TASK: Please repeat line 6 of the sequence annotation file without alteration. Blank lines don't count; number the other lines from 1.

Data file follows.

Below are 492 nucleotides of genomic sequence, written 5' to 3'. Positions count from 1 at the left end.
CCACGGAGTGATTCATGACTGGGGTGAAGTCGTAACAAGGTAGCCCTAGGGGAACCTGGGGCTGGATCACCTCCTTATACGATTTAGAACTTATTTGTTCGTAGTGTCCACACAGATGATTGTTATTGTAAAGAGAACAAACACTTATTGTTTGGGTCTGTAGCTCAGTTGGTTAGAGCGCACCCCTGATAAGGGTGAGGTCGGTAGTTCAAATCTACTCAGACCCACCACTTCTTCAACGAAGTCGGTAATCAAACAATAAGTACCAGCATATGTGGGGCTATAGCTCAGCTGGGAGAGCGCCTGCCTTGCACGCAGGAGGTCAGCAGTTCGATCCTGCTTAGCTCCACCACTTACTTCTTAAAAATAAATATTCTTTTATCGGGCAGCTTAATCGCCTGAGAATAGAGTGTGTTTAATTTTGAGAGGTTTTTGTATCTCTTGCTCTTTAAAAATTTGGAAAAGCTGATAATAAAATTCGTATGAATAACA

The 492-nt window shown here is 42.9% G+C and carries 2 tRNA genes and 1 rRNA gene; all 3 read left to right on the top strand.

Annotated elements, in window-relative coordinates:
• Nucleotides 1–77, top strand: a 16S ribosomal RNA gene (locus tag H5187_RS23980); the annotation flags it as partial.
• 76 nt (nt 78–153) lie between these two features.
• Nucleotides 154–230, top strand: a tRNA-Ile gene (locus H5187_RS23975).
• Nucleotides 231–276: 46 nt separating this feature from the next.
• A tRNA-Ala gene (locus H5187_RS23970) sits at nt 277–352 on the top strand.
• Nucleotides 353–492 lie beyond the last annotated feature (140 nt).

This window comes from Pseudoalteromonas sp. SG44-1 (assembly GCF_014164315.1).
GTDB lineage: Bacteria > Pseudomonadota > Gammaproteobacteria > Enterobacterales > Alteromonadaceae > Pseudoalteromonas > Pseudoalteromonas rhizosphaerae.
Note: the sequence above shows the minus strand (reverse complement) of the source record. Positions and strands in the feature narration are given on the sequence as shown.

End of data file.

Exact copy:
• 76 nt (nt 78–153) lie between these two features.